Tokenization of Commodities
Exchange traded commodities can likewise be converted into security tokens. Regardless of whether it’s oil, natural gas, wheat, or sugar, commodities which are already traded on third party exchanges can be effectively tokenized.
Trading of other more fringe commodities, like renewable hydro-electric, wind, and solar electric energy can also be facilitated through a blockchain based exchange. As a result, governments, utilities companies, and individuals could participate and transact together on one platform.
However, tokens which are backed by physical assets require verification to establish the tokens validity. A mature market already exists for auditors who verify the security and trustworthiness of custodial storage facilities for commodities. Those same auditors could take advantage of new opportunities using blockchain technology, by utilizing manual assessment methods in conjunction with blockchain tracking — relying upon technology to create confidence in the market.
Although gold commonly trades as paper assets through gold ETFs, gold which has been tokenized is fundamentally different. Each gold backed token represents a whole or fraction of a a gold bar which is stored and audited, through the services of an“oracle” provider, for it’s weight, purity level, and it’s authenticity — Therefore, those who tokenize gold or other commodities have to first solve the issues with oracle providers to realize widespread asset-backed token adoption.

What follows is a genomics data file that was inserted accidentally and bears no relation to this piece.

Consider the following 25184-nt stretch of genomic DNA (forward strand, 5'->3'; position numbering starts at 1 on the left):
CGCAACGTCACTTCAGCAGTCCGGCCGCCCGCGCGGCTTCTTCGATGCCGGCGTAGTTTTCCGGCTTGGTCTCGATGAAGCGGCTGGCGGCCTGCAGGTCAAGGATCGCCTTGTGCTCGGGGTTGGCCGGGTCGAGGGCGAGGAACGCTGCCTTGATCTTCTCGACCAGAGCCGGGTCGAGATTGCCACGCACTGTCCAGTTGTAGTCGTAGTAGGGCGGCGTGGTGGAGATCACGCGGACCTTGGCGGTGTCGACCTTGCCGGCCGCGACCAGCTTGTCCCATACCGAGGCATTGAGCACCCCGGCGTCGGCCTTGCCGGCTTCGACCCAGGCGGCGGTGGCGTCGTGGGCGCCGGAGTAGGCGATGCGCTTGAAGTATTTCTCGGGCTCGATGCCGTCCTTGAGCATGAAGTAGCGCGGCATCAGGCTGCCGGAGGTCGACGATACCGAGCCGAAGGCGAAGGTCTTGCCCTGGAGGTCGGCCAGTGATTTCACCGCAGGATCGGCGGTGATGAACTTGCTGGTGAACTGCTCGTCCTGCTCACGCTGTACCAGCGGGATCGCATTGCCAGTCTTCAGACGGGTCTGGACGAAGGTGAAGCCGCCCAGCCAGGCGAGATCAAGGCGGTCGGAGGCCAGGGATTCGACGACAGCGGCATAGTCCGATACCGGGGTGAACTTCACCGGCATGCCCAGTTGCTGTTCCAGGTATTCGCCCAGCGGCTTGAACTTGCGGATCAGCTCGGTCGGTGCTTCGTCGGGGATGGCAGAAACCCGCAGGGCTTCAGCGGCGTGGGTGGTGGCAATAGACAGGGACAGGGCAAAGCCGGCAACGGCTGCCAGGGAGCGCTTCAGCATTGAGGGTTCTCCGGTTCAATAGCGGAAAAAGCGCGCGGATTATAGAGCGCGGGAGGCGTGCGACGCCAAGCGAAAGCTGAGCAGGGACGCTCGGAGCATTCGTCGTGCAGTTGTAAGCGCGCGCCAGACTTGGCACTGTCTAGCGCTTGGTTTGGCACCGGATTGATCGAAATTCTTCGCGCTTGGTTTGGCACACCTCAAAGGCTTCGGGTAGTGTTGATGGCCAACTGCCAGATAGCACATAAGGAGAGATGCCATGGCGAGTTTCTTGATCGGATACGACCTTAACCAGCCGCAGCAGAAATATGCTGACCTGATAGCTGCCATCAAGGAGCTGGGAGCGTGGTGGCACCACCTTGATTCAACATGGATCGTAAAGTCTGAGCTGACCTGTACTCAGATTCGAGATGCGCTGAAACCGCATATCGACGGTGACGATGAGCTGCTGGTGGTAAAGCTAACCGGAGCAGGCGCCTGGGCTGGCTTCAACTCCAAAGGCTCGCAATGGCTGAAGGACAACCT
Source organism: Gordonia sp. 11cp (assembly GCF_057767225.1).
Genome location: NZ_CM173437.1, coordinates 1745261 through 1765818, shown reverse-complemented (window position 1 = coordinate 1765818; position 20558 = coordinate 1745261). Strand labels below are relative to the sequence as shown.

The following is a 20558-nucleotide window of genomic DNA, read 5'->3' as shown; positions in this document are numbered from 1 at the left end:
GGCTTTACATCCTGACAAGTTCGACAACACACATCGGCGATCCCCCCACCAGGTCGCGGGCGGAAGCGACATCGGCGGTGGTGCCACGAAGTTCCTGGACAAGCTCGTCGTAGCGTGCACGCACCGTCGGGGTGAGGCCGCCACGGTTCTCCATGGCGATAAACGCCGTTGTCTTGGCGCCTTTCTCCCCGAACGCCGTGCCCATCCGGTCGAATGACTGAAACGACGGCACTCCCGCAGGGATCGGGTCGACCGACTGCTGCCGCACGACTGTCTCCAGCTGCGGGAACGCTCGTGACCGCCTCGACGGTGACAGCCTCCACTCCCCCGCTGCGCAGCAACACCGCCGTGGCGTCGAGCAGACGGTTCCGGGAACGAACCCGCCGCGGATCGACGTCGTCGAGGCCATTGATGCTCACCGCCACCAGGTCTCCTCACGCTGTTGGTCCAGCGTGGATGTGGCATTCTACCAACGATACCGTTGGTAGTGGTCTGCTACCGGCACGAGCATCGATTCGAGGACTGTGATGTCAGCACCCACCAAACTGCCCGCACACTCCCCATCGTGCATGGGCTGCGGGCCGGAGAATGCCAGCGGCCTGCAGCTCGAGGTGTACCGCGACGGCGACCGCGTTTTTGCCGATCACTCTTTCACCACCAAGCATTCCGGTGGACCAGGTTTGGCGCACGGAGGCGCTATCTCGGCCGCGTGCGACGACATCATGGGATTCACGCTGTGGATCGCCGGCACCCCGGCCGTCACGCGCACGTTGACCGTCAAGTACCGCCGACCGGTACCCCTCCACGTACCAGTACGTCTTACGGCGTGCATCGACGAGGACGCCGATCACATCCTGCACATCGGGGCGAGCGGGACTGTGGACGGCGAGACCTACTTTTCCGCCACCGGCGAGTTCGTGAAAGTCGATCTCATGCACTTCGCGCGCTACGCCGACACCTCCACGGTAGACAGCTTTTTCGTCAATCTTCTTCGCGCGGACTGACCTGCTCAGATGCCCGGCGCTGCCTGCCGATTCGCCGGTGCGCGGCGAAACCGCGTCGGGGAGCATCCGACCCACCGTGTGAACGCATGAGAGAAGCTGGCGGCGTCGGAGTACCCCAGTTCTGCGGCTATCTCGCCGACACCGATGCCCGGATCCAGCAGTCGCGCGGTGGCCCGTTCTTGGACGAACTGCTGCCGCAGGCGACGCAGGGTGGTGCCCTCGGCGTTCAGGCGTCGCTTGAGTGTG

The leading cryptocurrency, Bitcoin, often referred to as ‘digital gold’, may potentially be replaced as the primary store of digital value by using tokenized gold. Current advantages which Bitcoin holds over physical gold, is it’s relatively easy divisibility and transferability. For example, it is simple for token exchanges to take 1% of a Bitcoin, sending the equivalent dollar value of BTC into an individuals cryptocurrency portfolio.
In contrast, it is conceivably of far greater difficulty to take a gold bullion bar, fractionalize it, and send it to an individual. If that gold bar were to be tokenized, one could easily sell and transfer any given percentage of gold in a similar way to traditional paper currencies backed by gold— and the same is true for other real-world commodities.